"What's the point of having an obsession unless it damages you?" With such an insightful comment not just about art, but love, playwright Tom Rowan could have made his new play The Second Tosca into a drama or a comedy. Thankfully, he chose the latter. The story is filled with hopes, aspirations, and charismatic yet technical banter about opera, but the pace remains light on its feet. In opera lingo, the show is presented with spinto tonality: that is, it rests somewhere between the dramatic soprano and the lyric, soubrette, soprano, and it has mastered the portamento, a technique of gliding smoothly from pitch to pitch.
Much like classical comedies, Rowan introduces, in quick succession, a series of familiarly quirky stock characters. From the hyperactive, wannabe diva, Darcy Green (Melissa Picarello) to her full-blown prima donna of a mentor, the sassy Gloria Franklin (Vivian Reed), to the innocent, goddess of a singer, Lisa Duvall (Rachel de Benedet), this show throws every sort of personality it can find into the mix, including an Italian ghost from the '50s (Eve Gigliotti). As for love interests, you've got Lisa's fiancee, an uptight maestro named Aaron Steiner (Mark Light-Orr), the nebbish, wunderkind composer Nathaniel (Jeremy Beck), and the strapping ASM, Ben (Tug Coker, who could double for Desperate Housewives' Mike). And while Lisa's trying to find her inner Tosca by flustering these men, her brother Stephen (Carrington Vilmont, a far less creepy version of Six Feet Under's David) is there to lend the wry, sage advice of an old gay soul. Or just to hit on all the guys.
The idea of using one art form to parallel that most ancient of art forms, love, is hardly anything new, but Rowan has found a way to put his passion for opera into a sublimely comic form, and the story feels fresh. I didn't even mind the occasionally superfluous and moralizing scenes, although credit for that is due to the fantastic cast, the likes of which I could watch for hours more. This is true especially of Ms. de Benedet, a true gem of the stage. With her sparkling, Chenoweth-like personality and effortlessly charming grace, it's no wonder all the men--and women--are crazy for her. Between her and the play, this is the most down-to-earth play to ever involve something as surreal as opera. Lisa may have discovered that every actor must learn to find their own Tosca, and to live their own life (not that of their brothers or fiancees), but it's hard to imagine any other actor getting a better grip on this role than Rachel.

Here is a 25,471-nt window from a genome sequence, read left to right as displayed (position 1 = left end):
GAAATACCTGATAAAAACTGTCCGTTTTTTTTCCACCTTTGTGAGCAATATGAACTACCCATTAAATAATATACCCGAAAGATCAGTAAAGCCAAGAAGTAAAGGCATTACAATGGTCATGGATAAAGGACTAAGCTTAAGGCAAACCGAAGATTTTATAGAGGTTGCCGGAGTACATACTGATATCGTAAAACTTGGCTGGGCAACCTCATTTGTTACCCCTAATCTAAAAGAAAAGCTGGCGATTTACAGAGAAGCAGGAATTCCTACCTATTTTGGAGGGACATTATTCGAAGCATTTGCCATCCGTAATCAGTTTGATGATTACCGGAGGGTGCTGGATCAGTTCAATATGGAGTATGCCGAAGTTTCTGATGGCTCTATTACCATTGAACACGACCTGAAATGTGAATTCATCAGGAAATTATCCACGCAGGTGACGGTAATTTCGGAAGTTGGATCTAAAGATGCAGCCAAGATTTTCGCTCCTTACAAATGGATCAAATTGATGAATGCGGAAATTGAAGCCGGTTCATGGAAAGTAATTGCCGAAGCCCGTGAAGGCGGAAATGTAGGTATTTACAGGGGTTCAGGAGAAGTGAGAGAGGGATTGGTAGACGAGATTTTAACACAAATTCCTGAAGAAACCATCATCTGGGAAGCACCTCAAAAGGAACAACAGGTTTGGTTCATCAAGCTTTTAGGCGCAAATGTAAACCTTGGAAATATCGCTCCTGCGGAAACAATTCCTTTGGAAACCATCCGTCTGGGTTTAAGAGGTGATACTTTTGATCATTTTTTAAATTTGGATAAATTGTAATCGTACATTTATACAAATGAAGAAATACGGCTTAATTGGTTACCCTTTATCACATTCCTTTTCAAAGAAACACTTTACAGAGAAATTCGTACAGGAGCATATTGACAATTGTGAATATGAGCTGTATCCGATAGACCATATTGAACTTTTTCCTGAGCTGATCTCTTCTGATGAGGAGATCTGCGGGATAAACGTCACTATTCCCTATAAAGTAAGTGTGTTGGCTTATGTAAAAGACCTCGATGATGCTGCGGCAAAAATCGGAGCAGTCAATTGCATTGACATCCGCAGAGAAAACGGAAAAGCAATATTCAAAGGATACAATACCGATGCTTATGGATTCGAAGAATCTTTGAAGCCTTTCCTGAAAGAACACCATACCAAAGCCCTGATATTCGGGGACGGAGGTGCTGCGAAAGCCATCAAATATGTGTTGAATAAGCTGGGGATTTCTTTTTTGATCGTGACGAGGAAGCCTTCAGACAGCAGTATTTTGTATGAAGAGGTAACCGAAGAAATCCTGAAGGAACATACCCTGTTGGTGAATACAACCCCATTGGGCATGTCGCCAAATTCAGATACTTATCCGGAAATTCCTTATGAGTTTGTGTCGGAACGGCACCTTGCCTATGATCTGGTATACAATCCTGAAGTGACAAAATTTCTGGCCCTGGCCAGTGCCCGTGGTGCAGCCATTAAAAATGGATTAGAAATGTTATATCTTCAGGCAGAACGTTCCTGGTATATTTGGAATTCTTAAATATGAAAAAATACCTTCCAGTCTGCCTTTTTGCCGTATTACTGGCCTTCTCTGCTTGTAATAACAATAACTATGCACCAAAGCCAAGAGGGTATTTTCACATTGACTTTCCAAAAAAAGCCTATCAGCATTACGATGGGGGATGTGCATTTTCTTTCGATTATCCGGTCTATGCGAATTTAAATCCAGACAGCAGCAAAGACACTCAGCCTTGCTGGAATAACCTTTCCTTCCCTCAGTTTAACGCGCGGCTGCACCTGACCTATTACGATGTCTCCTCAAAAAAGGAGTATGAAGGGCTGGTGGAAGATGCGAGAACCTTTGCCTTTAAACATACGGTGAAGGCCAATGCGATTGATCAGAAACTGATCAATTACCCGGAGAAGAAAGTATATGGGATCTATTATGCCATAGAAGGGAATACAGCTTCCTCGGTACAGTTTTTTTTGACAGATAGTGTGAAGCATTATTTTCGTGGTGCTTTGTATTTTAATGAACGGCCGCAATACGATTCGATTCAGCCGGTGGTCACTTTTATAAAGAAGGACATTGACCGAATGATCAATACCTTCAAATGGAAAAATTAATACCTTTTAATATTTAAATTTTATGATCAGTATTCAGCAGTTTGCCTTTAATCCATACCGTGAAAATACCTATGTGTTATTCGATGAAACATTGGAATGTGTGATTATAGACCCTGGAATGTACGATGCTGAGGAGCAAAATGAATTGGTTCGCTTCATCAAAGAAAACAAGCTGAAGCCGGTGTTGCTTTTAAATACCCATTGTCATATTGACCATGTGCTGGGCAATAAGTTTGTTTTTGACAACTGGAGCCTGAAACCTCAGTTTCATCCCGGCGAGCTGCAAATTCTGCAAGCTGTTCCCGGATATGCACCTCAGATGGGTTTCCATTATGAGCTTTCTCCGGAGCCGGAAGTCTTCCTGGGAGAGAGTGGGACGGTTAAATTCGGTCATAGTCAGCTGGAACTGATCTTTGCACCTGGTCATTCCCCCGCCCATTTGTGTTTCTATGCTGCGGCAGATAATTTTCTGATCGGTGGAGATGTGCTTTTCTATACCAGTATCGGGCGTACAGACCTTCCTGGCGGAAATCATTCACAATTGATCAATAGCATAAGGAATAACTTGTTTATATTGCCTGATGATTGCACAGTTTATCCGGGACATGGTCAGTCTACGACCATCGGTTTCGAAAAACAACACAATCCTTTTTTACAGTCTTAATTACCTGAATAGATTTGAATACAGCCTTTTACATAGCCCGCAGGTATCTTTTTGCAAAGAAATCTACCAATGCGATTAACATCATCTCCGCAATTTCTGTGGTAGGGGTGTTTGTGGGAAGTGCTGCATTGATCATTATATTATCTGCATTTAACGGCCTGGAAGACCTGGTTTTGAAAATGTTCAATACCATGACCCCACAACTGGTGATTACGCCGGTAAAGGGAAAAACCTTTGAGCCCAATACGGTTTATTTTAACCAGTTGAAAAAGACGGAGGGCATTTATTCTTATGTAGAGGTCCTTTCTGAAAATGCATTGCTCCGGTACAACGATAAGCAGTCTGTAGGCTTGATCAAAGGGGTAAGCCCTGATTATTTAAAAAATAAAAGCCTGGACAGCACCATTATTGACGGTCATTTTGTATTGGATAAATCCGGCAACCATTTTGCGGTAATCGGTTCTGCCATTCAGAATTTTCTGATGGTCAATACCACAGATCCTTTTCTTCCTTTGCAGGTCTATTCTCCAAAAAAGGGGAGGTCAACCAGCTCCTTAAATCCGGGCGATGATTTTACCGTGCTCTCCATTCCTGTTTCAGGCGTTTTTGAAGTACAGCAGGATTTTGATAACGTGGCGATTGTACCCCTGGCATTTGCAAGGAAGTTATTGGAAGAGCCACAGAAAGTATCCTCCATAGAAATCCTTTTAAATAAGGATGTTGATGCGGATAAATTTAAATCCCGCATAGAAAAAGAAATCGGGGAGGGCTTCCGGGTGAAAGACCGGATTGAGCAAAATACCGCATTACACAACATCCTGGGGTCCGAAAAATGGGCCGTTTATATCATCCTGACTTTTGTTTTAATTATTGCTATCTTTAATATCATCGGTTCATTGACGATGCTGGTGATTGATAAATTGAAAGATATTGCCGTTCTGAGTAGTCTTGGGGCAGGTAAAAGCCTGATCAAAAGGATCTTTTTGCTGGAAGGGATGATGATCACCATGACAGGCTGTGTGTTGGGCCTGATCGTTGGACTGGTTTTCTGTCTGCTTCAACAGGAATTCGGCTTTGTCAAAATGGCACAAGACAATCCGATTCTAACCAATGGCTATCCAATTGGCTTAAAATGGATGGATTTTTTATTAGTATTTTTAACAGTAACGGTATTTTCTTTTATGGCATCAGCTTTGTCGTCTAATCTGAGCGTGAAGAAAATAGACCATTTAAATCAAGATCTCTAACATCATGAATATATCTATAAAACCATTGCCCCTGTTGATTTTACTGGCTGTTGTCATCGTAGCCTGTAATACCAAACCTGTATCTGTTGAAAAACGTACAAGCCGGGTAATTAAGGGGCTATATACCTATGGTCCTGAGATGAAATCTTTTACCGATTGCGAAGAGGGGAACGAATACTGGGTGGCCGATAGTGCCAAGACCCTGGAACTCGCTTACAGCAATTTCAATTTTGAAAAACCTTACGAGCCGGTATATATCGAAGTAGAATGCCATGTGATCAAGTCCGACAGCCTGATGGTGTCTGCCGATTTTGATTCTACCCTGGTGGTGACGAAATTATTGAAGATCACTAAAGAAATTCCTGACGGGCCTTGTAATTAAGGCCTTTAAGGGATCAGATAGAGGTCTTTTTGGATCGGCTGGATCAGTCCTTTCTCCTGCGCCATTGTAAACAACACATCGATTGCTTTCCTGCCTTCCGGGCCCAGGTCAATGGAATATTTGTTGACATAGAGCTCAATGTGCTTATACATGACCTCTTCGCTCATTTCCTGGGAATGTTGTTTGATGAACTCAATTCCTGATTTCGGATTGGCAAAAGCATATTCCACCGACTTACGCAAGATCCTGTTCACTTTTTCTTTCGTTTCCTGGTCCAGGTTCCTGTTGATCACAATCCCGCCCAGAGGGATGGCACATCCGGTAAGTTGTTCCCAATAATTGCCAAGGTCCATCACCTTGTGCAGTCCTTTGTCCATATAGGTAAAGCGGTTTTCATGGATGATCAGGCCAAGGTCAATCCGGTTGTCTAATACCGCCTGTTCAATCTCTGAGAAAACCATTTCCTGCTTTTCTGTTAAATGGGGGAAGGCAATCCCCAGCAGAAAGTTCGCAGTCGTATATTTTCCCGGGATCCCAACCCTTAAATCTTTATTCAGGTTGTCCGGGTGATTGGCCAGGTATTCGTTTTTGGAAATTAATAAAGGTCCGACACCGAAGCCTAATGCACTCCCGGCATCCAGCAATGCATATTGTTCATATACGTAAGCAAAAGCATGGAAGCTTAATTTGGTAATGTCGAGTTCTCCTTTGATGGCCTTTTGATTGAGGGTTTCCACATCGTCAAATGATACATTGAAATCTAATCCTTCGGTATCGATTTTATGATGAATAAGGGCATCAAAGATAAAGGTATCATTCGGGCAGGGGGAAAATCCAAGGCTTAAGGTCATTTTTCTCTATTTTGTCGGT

As for direction, I couldn't ask for more than what Kevin Newbury has done to the modest 45th Street Theatre. Charlie Corcoran's wall-less backstage lets us see what's going on in both the green room and the dressing room, but Newbury's the one who fills that space with energy. He's also taken the script to heart, especially the comment that "Perfect isn't the same as good." The pacing is tight, but not artificial; the ghost is haunting, but not distracting; the characters are over-the-top, but always human. Unlike the ghost, the life hasn't been staged out of this wonderfully funny show.